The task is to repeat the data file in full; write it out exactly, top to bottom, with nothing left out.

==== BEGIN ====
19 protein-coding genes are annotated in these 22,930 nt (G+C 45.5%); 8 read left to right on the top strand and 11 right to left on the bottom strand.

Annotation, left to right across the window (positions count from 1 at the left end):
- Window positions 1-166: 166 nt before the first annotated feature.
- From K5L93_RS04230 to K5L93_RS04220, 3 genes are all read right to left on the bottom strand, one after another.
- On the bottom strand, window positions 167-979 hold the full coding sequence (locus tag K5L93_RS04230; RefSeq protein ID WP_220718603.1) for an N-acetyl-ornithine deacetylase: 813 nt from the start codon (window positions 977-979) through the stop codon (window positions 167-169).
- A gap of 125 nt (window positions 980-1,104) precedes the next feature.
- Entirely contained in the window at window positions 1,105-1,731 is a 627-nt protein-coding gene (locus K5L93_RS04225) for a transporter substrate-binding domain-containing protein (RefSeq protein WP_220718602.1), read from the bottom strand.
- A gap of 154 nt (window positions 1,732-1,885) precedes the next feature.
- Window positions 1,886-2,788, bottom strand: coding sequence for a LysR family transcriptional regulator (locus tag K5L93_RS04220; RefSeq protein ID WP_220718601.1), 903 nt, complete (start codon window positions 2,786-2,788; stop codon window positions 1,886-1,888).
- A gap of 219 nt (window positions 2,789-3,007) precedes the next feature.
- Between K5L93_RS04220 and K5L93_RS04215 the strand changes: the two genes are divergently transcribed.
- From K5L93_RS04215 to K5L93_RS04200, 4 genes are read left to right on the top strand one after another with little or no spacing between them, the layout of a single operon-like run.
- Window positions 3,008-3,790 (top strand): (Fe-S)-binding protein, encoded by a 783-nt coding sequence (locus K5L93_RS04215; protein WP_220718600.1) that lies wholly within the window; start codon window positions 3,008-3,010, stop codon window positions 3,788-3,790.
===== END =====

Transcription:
19 protein-coding genes are annotated in these 22,930 nt (G+C 45.5%); 8 read left to right on the top strand and 11 right to left on the bottom strand.

Annotation, left to right across the window (positions count from 1 at the left end):
- Window positions 1-166: 166 nt before the first annotated feature.
- From K5L93_RS04230 to K5L93_RS04220, 3 genes are all read right to left on the bottom strand, one after another.
- On the bottom strand, window positions 167-979 hold the full coding sequence (locus tag K5L93_RS04230; RefSeq protein ID WP_220718603.1) for an N-acetyl-ornithine deacetylase: 813 nt from the start codon (window positions 977-979) through the stop codon (window positions 167-169).
- A gap of 125 nt (window positions 980-1,104) precedes the next feature.
- Entirely contained in the window at window positions 1,105-1,731 is a 627-nt protein-coding gene (locus K5L93_RS04225) for a transporter substrate-binding domain-containing protein (RefSeq protein WP_220718602.1), read from the bottom strand.
- A gap of 154 nt (window positions 1,732-1,885) precedes the next feature.
- Window positions 1,886-2,788, bottom strand: coding sequence for a LysR family transcriptional regulator (locus tag K5L93_RS04220; RefSeq protein ID WP_220718601.1), 903 nt, complete (start codon window positions 2,786-2,788; stop codon window positions 1,886-1,888).
- A gap of 219 nt (window positions 2,789-3,007) precedes the next feature.
- Between K5L93_RS04220 and K5L93_RS04215 the strand changes: the two genes are divergently transcribed.
- From K5L93_RS04215 to K5L93_RS04200, 4 genes are read left to right on the top strand one after another with little or no spacing between them, the layout of a single operon-like run.
- Window positions 3,008-3,790 (top strand): (Fe-S)-binding protein, encoded by a 783-nt coding sequence (locus K5L93_RS04215; protein WP_220718600.1) that lies wholly within the window; start codon window positions 3,008-3,010, stop codon window positions 3,788-3,790.